NO ONE-HORSE FIRM…Carson Company grew strong from simple roots : As seen in the Daily Breeze

  • Posted Sep 25, 2003

Daily Breeze
Business Monday Feature

September 15, 2003

By Peter Sanders
Daily Breeze

Carson Company grew strong from simple roots

Although Ventura Transfer Co. lists its address on heavily traveled 223rd Street in Carson, the family-owned business actually sits hidden off the street at the end of a curvy road.

It’s scrunched on one side against the Alameda Corridor rail line and hemmed in on two others by the giant structures of an oil refinery.
Nevertheless, VTC’s tractor-trailers rumble across the lot, picking up and depositing trailers used to transport everything from obscure yet potent chemicals to bulk goods used in many types of manufacturing.

Chairman Randy Clifford, 48, one of four brothers who are employees but also serve on the board of their family’s company, has a unique understanding of the 133- year-old company’s somewhat low profile.

He has a copy of a recent newspaper clipping from Ventura, where the company was founded and based for many years. The article is a historical profile of the company’s beginnings in the 1870s as a horse-drawn cart operation that hauled freight and passengers from the Ventura train station and barge depots at the harbor to destinations nationwide. The author notes that the company folded in the early 1900s as the automobile gained popularity.

“So that reporter was pretty surprised when I called him and told him not only did we not go out of business in 1915, but we are still here and still transporting,” Clifford said.

Clifford’s parents, Jack and Phyllis, bought the business in 1957. By then, the company was hauling mostly petroleum, and moved to its current location. The trucking operation expanded through the 1970s, hauling products for companies such as Exxon, Chevron and BP. It also began transporting plastic pellets and powders for manufacturing companies throughout the Western states.

In the 1980s and 1990s, VTC adapted to a changing industry and developed special chassis for transporting liquid containers and invested in a 45-ton heavy lift unit capable of picking up large cargo containers and placing them on trucks.

Today, Jack and Phyllis are retired, and in January 2002, Brian Oken was hired as president and CEO, a non-family member put in charge of the family-owned business.

The 42-year-old Mar Vista resident grew up in West Los Angeles and spent 10 years in charge of Holga Inc., an office buy ativan mexico furniture maker in Van Nuys. He arrived with no experience in the transportation industry but quickly learned the details and helped VTC innovate.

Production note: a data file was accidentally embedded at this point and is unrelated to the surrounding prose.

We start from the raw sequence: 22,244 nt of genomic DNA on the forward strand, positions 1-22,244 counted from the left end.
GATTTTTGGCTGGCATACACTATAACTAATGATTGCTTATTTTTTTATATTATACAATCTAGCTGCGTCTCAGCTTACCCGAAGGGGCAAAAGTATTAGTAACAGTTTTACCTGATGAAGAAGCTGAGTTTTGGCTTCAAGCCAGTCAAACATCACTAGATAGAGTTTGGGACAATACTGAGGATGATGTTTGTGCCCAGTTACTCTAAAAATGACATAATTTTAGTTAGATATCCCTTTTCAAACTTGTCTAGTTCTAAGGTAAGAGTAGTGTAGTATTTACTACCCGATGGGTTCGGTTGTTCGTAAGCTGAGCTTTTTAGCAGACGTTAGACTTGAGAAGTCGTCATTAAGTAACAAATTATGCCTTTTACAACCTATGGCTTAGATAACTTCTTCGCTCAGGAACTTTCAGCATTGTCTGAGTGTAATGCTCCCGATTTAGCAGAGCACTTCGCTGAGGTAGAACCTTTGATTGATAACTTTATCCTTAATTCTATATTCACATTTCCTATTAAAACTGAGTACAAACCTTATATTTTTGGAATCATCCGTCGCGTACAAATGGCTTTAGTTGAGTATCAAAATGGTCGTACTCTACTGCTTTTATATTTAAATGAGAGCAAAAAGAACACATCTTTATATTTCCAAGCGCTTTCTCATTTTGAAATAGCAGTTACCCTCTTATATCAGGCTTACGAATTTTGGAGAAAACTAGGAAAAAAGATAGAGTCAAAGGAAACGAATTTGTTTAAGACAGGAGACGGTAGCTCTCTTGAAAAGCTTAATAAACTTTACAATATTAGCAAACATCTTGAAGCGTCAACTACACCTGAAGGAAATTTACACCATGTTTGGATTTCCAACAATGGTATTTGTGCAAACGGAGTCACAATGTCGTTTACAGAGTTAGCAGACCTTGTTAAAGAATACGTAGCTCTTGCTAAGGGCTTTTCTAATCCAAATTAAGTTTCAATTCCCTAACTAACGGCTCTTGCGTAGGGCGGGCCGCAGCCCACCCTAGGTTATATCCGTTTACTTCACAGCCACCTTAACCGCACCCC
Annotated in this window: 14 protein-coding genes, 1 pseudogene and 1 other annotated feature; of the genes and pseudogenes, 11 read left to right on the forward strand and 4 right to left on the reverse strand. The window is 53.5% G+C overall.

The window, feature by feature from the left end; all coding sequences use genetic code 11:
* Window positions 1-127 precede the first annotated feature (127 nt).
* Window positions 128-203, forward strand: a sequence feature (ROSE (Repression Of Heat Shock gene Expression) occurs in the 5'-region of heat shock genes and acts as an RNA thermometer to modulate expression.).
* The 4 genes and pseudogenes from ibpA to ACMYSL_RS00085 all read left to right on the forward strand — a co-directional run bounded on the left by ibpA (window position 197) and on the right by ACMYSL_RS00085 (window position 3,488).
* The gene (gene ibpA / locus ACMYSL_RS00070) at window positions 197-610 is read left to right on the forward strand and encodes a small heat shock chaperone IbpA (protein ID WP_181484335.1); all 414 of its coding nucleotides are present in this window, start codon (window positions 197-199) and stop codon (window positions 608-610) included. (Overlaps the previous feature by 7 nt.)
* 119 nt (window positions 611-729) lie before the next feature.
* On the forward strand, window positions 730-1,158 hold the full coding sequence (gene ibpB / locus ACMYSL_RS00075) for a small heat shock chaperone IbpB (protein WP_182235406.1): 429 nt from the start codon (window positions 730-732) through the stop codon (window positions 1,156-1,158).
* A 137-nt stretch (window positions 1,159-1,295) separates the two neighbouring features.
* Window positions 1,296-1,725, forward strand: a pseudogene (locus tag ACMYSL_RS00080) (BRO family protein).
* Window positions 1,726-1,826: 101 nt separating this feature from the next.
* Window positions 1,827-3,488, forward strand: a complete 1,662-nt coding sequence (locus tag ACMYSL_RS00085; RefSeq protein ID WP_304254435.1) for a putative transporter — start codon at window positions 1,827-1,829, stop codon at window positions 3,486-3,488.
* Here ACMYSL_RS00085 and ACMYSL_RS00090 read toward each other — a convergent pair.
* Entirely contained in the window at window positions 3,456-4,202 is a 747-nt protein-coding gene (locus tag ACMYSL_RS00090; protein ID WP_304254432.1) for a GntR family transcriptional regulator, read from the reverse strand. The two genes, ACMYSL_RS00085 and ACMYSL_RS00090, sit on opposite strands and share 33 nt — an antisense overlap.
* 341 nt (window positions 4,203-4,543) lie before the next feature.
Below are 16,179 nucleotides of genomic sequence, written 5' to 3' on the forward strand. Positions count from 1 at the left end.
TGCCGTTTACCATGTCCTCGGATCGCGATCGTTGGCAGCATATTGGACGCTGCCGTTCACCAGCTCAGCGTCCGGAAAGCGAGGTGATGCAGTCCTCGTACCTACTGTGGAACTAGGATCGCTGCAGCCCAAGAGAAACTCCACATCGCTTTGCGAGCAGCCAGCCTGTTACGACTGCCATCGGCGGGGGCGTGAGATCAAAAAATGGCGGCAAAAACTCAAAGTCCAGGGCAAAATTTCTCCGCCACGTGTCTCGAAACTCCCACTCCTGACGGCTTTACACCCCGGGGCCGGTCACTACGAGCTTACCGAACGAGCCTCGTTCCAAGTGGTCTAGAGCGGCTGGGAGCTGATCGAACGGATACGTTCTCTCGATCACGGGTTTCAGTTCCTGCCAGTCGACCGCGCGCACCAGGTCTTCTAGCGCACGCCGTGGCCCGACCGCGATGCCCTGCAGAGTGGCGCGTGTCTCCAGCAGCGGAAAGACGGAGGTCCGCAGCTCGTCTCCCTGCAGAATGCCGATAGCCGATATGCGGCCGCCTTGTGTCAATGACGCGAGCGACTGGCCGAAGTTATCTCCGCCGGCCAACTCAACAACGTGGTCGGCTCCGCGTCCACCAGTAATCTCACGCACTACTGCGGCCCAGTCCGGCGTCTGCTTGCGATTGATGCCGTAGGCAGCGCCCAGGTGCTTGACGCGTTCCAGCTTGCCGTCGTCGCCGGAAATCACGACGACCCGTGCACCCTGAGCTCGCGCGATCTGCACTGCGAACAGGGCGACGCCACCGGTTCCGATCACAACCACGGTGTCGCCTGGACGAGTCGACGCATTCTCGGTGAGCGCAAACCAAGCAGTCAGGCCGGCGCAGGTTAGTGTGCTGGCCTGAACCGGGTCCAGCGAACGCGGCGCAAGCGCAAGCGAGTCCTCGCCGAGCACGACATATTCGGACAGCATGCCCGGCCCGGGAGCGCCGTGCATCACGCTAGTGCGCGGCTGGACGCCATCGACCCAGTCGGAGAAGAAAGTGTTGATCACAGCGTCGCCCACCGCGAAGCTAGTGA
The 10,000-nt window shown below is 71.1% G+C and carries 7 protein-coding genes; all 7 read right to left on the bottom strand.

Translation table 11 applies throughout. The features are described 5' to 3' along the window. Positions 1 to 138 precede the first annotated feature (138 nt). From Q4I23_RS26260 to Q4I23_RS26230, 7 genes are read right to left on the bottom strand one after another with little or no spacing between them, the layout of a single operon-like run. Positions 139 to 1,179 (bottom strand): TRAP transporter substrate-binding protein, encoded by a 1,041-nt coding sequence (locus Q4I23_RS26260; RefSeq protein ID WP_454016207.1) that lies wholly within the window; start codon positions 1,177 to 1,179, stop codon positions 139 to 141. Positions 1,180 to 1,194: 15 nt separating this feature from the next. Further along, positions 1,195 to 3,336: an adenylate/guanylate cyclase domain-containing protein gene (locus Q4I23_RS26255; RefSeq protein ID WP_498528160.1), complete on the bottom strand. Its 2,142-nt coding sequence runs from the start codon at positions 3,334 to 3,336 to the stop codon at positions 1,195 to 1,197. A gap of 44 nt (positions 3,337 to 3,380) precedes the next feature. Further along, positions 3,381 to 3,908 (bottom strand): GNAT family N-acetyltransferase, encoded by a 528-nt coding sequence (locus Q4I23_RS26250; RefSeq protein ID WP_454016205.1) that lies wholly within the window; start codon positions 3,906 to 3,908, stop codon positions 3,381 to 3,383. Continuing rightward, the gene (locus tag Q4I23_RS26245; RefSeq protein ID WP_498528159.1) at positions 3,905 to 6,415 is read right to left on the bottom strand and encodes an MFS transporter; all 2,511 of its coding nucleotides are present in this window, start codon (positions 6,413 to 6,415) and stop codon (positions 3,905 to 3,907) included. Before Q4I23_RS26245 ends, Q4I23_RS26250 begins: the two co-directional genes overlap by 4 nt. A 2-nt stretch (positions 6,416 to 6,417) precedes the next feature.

“One of the first things I did was put together a comprehensive three-year strategic plan that we update annually,” he said. “Among the things we want to do in the near future is patent at least two unique processes, including an upgrade of computer technology for both our company and our customers.”

Oken said VTC also takes advantage of facilities it operates at rail yards along the West Coast. It’s one of the few companies that can off-load products directly from rail cars and then deliver to the customer without using a middleman. It has nine such facilities, including the newest in Oakland.

He also has been finding ways to keep costs low without layoffs, and complying with the many security regulations imposed on the industry in the past two years. VTC also has expanded operations from hauling to limited amounts of packaging and warehousing products. Oken also highly values customer service and doing the job well.

“We are certainly not the cheapest company out there. We’re not bottom-feeders,” he said. “People come to us for our service and our intent is to provide the best. Sometimes, you can grow your business and profits by saying no, by not accepting every customer that comes calling.”

Mostly, however, Oken focuses not only on increasing business and cutting costs, but keeping the family-owned company feeling like a family.
Improving quality and streamlining operations has kept turnover low and morale high since he arrived. “We want this to be a fun environment for people to work in everyday,” he said.

And although Oken says VTC is “just a pea in the pod” in the competitive transport business, 65 percent of the company’s work involves the industrialized South Bay area.

“Trucking is not a romantic profession. But it keeps goods and services and the basics of the economy moving,” he said.
Name: Ventura Transfer Co.

Location: Carson
Founded: 1870
Owners: Clifford family; Brian Oken, president and CEO
Services/products: Transports liquid specialty chemical and bulk products from rail depots and ports to customers. The company uses specially designed trailers and transport containers.
Annual revenues: $15 million to $18 million
Employees: 120
Key customers: Large chemical and manufacturing companies and railroads nationwide
Information: 310-549-1660

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